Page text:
John’s research interests include citrus fruit and tree growth, as influenced by climate, hedging and topping, orchard production, such as seed germination and rooting of hardwood cuttings. The results of John’s long term experiments resulted in much higher planting densities currently practiced by Valley growers and in achieving higher and earlier returns. Also, John has significantly contributed to present knowledge on citrus tree size control by means of pruning and growth regulators. Again, his hedging and topping recommendations allow the growers to improve economic returns. His efforts are recognized internationally in the form of an ivitation to deliver a keynote presentation to the 1978 Inter­national Citrus Congress in Sydney, Australia. Over the years, John has been an active member of the Citrus Center’s research team involved in freeze protection projects, e.g., heating citrus orchards with various fossil fuels and tree wraps. The latter are still widely used by the industry. John’s extensive knowledge of citrus enabled him to spend two years in Jordan where, under the auspices of the U.S. Agency for International Development, he was involved in develop­ing a citrus research program for the Jordanian Ministry of Agriculture.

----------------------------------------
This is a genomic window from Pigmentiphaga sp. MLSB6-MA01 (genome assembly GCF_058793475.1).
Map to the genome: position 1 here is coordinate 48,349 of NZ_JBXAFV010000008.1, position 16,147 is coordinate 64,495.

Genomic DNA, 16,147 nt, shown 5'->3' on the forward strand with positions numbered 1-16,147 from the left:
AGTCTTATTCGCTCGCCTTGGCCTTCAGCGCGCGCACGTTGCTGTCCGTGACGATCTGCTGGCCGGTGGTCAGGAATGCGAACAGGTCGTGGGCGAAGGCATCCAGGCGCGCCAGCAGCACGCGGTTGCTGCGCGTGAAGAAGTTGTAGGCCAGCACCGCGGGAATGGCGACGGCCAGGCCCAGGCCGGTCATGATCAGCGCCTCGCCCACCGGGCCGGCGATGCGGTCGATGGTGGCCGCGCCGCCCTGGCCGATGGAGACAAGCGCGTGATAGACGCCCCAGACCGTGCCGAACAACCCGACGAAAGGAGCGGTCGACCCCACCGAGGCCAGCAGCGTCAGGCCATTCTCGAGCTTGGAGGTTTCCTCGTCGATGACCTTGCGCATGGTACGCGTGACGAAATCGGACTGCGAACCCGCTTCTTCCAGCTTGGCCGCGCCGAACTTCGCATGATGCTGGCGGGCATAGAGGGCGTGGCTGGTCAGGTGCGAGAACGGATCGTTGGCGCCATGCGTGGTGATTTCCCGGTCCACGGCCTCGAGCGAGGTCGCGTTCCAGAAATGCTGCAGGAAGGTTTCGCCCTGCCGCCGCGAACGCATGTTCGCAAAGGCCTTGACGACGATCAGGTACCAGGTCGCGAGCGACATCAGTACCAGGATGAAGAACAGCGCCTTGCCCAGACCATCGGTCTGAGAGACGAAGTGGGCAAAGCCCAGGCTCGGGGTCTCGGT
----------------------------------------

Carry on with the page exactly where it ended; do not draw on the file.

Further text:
Over a period of 27 years, helping Valley citrus growers has been John’s foremost priority. Often it was a personal visit to an orchard, a radio show, or a telephone conversation with a grower. John made and continues to make a major contribution to the establishment and evolution of the current tree and crop insurance program, availability of which is of strategic importance to the industry. He has developed procedures for federal agencies and the insurance industry to assess tree damage after the freezes of 1983 and 1989, and has provided the guidance to asses the value of a citrus tree for tax purposes. The list of his valuable contributions to the industry is impressive indeed.